Domestic well users will be hit the hardest as Northern California continues to suffer from severe-to-extreme drought conditions in 2022.
That is one of the key takeaways from a Drought Impact and Analysis Study being prepared for Butte County by Luhdorff & Scalmanini Consulting Engineers. At the Tuesday (April 26) Board of Supervisors meeting Cab Esposito, a project hydrogeologist with the group, shared predictions that two to three times more wells in Butte County will run dry this year compared to 2021 based on groundwater level trends.
The intent of the analysis is to understand the impacts of the drought last year, with the ultimate goal of figuring out next steps for the county, such as updating policies or establishing an early warning system (e.g., a public dashboard to help residents identify if their wells are likely to go dry). The report analyzes several areas of economic impacts of the drought, including agriculture, public water supply, domestic wells, government operations and ecosystem services.
At the meeting, the supervisors mainly asked questions and requested more information. The analysis will be revised then presented to the county’s Drought Task Force, which will make recommendations to the board. The county also will host a public webinar in May, and then the final report will be released.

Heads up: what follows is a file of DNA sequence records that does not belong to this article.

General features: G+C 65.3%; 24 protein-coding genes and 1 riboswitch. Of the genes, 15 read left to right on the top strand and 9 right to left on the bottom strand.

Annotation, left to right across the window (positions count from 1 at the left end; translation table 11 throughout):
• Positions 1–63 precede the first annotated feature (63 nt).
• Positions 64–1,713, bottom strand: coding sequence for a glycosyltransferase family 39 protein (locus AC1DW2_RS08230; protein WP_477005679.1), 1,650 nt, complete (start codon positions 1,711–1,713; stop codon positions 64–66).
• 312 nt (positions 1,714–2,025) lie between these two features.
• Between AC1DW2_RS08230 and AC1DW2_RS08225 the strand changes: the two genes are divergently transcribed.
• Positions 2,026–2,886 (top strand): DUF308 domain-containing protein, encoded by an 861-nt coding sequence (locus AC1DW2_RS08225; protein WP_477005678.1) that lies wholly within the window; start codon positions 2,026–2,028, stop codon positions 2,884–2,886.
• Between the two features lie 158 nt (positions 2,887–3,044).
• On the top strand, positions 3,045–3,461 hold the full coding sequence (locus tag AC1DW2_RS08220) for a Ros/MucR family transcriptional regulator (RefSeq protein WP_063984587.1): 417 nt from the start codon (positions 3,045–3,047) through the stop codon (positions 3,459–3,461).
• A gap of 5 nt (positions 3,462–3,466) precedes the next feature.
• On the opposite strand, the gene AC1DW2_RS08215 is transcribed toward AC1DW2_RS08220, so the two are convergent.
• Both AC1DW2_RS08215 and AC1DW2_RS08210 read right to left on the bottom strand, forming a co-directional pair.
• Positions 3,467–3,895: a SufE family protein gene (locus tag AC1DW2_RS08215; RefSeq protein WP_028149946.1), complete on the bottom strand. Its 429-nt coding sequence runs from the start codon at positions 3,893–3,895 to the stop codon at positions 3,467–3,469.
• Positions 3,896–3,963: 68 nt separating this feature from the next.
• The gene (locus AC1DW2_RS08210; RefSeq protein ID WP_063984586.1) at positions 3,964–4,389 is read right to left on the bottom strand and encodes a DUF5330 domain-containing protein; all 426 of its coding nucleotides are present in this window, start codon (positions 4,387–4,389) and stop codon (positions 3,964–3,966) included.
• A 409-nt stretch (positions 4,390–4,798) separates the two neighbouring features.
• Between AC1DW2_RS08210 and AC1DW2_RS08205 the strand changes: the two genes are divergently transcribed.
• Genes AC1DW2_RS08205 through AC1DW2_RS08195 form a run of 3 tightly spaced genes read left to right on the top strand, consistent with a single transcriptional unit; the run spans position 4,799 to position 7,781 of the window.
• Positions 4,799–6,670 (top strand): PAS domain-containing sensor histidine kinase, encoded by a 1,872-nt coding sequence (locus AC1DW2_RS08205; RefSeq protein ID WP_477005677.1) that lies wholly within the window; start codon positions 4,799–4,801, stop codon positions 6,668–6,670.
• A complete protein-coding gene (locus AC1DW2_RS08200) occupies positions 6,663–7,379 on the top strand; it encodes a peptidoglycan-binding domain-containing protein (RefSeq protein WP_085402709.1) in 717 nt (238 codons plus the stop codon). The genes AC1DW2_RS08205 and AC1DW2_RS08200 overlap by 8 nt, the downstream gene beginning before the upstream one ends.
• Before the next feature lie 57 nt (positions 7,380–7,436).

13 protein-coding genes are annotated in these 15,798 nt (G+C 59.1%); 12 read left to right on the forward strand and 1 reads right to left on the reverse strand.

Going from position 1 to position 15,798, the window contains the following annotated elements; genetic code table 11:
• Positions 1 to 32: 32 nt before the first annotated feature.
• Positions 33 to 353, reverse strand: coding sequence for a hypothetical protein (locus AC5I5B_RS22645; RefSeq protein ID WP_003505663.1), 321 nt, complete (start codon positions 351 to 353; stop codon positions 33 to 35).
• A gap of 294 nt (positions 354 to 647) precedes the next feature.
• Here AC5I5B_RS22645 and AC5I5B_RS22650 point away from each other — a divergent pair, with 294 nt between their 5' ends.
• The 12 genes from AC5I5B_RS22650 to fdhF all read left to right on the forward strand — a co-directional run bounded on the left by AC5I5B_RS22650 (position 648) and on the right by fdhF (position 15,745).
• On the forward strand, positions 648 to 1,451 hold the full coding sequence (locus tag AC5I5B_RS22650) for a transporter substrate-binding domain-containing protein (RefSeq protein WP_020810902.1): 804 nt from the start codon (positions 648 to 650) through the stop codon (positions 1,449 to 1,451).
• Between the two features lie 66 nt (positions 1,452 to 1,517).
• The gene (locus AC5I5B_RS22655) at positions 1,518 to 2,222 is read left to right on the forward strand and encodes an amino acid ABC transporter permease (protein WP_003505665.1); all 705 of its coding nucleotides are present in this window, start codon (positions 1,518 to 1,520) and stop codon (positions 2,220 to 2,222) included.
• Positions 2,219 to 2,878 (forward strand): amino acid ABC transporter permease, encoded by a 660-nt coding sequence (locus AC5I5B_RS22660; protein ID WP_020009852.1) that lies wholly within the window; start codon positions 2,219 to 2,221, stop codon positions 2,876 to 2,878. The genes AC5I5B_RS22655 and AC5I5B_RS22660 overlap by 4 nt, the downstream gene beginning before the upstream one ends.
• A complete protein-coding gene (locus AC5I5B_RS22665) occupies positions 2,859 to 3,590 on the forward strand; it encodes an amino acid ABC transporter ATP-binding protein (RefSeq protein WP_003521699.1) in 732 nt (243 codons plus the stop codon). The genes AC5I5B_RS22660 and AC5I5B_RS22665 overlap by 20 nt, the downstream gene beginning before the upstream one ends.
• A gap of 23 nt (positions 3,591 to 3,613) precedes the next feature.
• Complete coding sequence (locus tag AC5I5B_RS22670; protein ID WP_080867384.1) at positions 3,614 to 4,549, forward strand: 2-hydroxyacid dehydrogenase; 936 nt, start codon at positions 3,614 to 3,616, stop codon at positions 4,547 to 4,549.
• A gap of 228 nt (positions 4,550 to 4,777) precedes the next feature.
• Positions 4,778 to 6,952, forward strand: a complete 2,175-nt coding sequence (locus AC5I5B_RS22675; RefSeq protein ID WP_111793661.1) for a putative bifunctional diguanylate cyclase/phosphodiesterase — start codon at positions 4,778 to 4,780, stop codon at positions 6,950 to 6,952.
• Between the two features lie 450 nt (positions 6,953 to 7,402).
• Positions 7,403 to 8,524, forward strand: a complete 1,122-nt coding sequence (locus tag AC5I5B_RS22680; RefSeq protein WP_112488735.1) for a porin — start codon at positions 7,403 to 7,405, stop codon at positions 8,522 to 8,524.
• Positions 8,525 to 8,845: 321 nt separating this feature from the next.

Esposito began his presentation with the bleak reminder that California experienced its third driest year in 2021, preceded by its 10th driest in 2020. California—which declared a statewide drought emergency in 2021—recorded its driest January and February this year in more than 100 years of records in the Sierra Nevada. Butte County has been in a local drought emergency since last summer. Last month, the state dedicated additional funding ($22.5 million) to respond to the crisis, with more than a third of that going to increased education on water conservation measures and practices.